Imagine falling for someone and getting to know them so intimately that every curve of their smile and quirk of their speech feels familiar. And then imagine that one day they bring home a cousin of theirs that you’ve never met and who turns out to be simultaneously abrasive and smarmily ingratiating and also just so, so odd. This relative is always waiting right outside your bedroom door when you open it in the morning, as though they’ve been standing there for hours. They don’t appear to eat or drink anything, or at least not anything within the known boundaries of human food. They’re possibly a serial killer and/or an alien, but, the thing is, they also bear such a strong resemblance to the person you love that, even after this visit from hell is over, you find yourself looking askance at those cherished features, wondering if there’s something you missed, even though technically nothing has changed at all.
That is what it’s like to watch Wild Mountain Thyme, the new film from Pulitzer Prize–winning playwright John Patrick Shanley. It surely was not intended to be a kamikaze effort to convince the world it was wrong to love Moonstruck, the 1987 Cher and Nicolas Cage–led swooner that Shanley wrote and Norman Jewison directed. But it manages to be utterly batshit while also having enough in common with Moonstruck — which remains, to be clear, a practically perfect movie — to give the most devoted fan a moment of doubt. Wild Mountain Thyme is an adaptation of Shanley’s play Outside Mullingar, which had a Broadway run in 2014 that nabbed it a Tony nomination and an Irish Times review deeming it “mystifyingly awful.” It is, like Moonstruck, a kind of ethnic romantic comedy with one foot in the mundane and one foot in the realm of fairy tale. It even includes a scene of its luminous female lead sitting in the audience of a show and being deeply moved by what’s onstage — though it’s the ballet this time, rather than the opera. But Wild Mountain Thyme is not just charmless. It is genuinely confounding, a movie constantly working against itself to make its characters and their dilemma comprehensible.
Wild Mountain Thyme stars Emily Blunt as Rosemary Muldoon, and Jamie Dornan as Anthony Reilly, who grew up on neighboring farms in an area of Ireland that’s close enough to the coast to enable opening montages of sea cliffs giving way to green valleys and trickling brooks. They are meant to be reluctant inheritors of a dying way of life, though the film’s depiction of their region is so lushly romantic as to make it seem more likely they’d be constantly besieged by tourists hoping to Airbnb one of their spare rooms. The brusque Rosemary set her cap at Anthony when they were children and has stubbornly refused to change her mind, while Anthony — well, it’s not entirely clear what Anthony’s deal is. He hates the farm but also feels inexorably tied to it. He doesn’t appear to register that Rosemary is waiting on him, or maybe he’s just strategically ignoring her interest. His father, Tony (Christopher Walken, providing what’s easily the funniest entry in the film’s parade of accents), entertains the idea of selling the farm to his American nephew, Adam Kelly (Jon Hamm), instead of leaving it to his son. In other contexts, this might seem arbitrary and cruel, but this one has you longing for something to fuck Anthony up, so why not?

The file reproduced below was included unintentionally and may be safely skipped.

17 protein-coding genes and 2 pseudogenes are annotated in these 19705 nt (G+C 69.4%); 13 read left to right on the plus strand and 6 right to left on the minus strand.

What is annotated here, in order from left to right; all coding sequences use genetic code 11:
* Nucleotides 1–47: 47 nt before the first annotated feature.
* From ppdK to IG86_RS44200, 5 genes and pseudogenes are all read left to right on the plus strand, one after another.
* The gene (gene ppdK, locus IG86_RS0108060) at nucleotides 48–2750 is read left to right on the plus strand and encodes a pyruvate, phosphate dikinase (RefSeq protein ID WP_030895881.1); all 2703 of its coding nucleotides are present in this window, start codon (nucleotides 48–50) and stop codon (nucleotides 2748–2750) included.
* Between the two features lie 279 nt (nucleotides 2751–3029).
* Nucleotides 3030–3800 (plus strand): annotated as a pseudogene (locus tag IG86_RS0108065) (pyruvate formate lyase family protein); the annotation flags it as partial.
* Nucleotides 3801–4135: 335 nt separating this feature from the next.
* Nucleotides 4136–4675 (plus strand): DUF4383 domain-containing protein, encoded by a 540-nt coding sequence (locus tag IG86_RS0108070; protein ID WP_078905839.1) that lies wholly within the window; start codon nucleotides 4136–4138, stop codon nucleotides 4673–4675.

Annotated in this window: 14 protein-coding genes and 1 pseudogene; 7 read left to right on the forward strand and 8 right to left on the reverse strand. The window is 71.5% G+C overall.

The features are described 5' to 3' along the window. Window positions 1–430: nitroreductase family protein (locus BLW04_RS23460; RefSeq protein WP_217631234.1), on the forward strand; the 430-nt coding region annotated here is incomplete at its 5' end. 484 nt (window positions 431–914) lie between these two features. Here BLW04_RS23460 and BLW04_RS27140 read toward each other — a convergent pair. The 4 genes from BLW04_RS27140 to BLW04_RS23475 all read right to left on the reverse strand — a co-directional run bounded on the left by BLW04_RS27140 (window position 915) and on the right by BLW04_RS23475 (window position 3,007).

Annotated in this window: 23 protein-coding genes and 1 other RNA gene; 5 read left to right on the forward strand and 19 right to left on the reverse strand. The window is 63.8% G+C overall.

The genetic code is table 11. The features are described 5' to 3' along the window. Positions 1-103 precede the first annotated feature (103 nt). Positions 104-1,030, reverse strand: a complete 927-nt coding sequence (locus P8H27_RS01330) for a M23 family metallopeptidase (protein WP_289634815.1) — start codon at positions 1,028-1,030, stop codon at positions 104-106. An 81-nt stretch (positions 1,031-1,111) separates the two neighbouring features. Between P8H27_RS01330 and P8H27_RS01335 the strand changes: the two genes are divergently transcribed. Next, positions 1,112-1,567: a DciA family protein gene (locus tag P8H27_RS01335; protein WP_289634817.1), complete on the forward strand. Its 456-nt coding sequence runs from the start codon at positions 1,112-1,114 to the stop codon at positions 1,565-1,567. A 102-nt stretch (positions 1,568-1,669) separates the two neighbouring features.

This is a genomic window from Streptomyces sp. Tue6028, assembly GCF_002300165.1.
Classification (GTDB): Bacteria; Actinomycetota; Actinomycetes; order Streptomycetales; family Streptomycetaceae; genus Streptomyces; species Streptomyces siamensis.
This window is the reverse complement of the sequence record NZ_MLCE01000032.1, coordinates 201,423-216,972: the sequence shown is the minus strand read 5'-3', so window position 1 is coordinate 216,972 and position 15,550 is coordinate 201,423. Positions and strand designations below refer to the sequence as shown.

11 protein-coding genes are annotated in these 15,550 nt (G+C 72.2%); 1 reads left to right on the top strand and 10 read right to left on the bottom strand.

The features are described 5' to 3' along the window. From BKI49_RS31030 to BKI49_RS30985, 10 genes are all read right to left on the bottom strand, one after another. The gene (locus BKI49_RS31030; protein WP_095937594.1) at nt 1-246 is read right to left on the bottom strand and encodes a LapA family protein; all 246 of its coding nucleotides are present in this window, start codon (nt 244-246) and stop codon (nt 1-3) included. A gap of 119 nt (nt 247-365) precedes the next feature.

In the theatrical version of this story, Rosemary and Anthony are virgins who are approaching middle age having failed, for different reasons, to launch. In casting a picturesque Blunt and the man who played Christian Grey as its leads, Wild Mountain Thyme does a lot to undermine any dynamic of eccentrics trying to get their act together. If the gimmick of the movie is that it’s a rom-com without obvious obstacles, the excruciating spectacle of a pair of wildly beautiful people enacting a prolonged lack of interest in one another is not dissimilar to that of endangered pandas refusing to mate even after years of being paired at a zoo. “Let them go extinct!” you might find yourself shrieking at the screen. “Also, combine the damn farms and sell them to someone who’ll build a bed-and-breakfast for Americans whose main connection to their ancestry involves puking up green beer on St. Patrick’s Day! It’s what these people deserve!” Time passes in surreal fits and starts. The Ireland of the film feels like it’s lodged somewhere in the 1950s, then one of the characters talks about seeing The Lion King on Broadway while on a trip to New York. During a pivotal late scene, the swaggering Adam takes a transatlantic flight that feels like it takes at least a week.
One of the great pleasures of Moonstruck comes from the movie’s tongue-in-cheek relationship with the culture of its Italian American characters — their reliance on, or sense of distance from, stereotypes of hot-blooded passion that they nevertheless find themselves eventually surrendering to. But there’s none of that winking or any trace of irony in Wild Mountain Thyme. Its Ireland is a pure fantasy, and that wouldn’t be such a bad thing if the movie had any interest in engaging with the space the country occupies in the imagination of rootless-feeling children of its diaspora. Instead, the setting just serves as an excuse for characters to deliver utter nonsense lines, like this one from Rosemary: “It’s good that you’re tall. Men are beasts. They need that height to balance the truth and the goodness of women.” Or the late reveal from Anthony on why he hasn’t wanted to marry, an attempt at subverting expectations that instead is just an absolute howler of a moment. In the parlance of the film, this might all be categorized as blarney. But it’d be more accurate to call it bullshit.
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